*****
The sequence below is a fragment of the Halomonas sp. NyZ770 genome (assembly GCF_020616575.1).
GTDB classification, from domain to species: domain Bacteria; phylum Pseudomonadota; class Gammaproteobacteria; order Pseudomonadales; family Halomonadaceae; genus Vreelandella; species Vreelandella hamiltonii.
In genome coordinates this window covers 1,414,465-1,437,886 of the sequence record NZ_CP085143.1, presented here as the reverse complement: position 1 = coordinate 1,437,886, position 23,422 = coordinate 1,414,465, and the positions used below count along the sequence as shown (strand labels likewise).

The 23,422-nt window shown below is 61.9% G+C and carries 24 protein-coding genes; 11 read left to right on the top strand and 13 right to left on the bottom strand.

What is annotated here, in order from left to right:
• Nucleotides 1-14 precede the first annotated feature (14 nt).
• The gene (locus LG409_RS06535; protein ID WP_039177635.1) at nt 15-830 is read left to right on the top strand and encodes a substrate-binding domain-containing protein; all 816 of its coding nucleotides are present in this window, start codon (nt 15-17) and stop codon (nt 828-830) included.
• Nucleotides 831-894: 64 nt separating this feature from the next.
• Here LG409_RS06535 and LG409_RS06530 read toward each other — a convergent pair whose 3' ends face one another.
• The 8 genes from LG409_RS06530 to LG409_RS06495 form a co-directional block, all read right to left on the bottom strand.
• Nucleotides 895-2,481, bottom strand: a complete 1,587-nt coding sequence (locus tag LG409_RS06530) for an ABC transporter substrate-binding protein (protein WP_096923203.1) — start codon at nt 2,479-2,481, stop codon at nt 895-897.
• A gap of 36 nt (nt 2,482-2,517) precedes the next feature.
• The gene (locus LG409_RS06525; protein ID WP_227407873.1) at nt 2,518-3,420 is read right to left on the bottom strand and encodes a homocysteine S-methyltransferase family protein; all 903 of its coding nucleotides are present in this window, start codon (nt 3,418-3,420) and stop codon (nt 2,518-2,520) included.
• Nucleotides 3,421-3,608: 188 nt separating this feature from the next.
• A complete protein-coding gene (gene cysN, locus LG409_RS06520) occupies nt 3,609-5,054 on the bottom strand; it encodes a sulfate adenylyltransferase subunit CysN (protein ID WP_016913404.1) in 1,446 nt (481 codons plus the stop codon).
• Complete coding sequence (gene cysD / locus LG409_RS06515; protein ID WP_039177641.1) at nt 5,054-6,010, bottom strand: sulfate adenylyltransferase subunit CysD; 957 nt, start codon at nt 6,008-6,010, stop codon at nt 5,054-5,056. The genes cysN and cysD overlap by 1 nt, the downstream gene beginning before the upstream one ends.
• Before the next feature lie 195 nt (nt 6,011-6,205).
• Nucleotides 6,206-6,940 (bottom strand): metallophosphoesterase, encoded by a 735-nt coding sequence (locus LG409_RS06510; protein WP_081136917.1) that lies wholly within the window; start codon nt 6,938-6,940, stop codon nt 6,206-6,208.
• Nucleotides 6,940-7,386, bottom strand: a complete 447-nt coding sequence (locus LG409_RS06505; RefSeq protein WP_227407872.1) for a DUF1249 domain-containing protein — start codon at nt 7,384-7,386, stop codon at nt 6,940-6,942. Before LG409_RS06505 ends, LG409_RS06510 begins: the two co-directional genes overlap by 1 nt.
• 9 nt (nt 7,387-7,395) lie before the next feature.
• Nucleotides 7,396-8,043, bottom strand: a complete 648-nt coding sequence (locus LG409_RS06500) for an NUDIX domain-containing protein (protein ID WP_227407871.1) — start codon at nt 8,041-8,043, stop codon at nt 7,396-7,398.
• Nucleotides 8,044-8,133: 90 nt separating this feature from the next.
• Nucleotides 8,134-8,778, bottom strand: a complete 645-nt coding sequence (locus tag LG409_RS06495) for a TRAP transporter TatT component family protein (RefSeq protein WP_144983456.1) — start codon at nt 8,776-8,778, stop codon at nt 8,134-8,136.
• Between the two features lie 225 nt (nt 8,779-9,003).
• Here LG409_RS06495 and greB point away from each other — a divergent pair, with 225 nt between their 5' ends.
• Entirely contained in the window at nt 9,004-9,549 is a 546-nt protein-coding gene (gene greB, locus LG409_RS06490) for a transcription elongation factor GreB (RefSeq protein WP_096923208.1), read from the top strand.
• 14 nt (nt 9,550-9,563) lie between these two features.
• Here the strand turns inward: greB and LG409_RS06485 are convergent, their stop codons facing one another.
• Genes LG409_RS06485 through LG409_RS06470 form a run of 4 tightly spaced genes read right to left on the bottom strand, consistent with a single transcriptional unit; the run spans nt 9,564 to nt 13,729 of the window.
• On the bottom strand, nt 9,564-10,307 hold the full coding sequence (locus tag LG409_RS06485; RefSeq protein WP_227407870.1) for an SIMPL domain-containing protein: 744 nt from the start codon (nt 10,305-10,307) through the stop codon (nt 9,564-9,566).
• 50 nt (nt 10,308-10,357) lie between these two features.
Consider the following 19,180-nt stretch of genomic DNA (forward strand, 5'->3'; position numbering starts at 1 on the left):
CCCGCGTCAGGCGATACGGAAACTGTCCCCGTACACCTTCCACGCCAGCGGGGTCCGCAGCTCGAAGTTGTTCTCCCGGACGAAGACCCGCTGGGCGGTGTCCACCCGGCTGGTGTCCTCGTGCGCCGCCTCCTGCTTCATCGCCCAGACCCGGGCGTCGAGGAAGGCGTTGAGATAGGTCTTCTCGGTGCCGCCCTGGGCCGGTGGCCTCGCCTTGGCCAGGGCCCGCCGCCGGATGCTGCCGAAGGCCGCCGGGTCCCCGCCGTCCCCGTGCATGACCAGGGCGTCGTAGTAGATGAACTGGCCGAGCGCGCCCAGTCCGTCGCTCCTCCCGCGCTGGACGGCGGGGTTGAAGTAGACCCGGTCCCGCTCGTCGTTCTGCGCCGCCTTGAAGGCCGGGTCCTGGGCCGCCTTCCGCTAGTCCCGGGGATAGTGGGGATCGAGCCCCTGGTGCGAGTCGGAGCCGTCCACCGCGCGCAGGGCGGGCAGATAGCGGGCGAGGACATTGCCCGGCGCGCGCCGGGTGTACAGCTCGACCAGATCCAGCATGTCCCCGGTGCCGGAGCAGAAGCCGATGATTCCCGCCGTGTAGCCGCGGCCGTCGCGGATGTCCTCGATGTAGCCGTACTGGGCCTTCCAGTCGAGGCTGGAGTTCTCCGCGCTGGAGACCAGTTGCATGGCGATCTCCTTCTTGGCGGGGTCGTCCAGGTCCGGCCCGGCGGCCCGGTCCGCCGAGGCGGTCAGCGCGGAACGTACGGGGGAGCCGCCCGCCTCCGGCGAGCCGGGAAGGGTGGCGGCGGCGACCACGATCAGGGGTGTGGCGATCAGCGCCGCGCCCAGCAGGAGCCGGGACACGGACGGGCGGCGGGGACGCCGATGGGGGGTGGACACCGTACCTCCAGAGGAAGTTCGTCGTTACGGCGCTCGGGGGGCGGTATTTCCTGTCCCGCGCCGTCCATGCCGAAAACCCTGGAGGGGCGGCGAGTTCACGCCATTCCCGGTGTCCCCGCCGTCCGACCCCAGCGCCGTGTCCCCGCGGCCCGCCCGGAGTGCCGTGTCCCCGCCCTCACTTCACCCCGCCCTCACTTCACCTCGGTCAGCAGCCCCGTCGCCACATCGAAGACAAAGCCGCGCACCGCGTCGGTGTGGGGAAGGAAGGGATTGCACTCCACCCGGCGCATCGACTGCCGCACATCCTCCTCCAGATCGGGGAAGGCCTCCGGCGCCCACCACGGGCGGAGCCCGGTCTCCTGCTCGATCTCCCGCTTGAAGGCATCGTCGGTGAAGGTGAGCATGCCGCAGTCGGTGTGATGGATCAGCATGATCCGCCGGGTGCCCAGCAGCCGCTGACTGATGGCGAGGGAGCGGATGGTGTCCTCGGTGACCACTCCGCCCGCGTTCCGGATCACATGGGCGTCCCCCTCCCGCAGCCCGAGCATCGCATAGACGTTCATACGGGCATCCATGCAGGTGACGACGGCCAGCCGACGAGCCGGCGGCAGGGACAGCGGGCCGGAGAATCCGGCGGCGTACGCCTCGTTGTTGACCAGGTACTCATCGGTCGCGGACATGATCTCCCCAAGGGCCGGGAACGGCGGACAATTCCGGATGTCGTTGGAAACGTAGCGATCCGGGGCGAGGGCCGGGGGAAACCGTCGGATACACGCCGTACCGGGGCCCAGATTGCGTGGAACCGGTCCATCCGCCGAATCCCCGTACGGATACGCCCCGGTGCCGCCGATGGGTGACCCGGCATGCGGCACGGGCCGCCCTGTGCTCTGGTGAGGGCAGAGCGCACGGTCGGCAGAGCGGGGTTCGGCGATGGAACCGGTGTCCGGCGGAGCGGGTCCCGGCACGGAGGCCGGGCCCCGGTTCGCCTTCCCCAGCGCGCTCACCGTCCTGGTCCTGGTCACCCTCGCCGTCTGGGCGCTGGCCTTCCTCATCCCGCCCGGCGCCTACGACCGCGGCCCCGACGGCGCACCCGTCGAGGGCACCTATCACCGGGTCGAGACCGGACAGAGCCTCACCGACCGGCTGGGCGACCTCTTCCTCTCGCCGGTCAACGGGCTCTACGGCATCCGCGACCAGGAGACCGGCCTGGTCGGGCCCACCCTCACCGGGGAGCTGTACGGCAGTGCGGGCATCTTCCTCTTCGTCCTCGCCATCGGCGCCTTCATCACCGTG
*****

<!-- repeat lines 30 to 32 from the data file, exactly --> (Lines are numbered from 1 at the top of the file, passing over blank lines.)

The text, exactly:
• On the bottom strand, nt 9,564-10,307 hold the full coding sequence (locus tag LG409_RS06485; RefSeq protein WP_227407870.1) for an SIMPL domain-containing protein: 744 nt from the start codon (nt 10,305-10,307) through the stop codon (nt 9,564-9,566).
• 50 nt (nt 10,308-10,357) lie between these two features.
Consider the following 19,180-nt stretch of genomic DNA (forward strand, 5'->3'; position numbering starts at 1 on the left):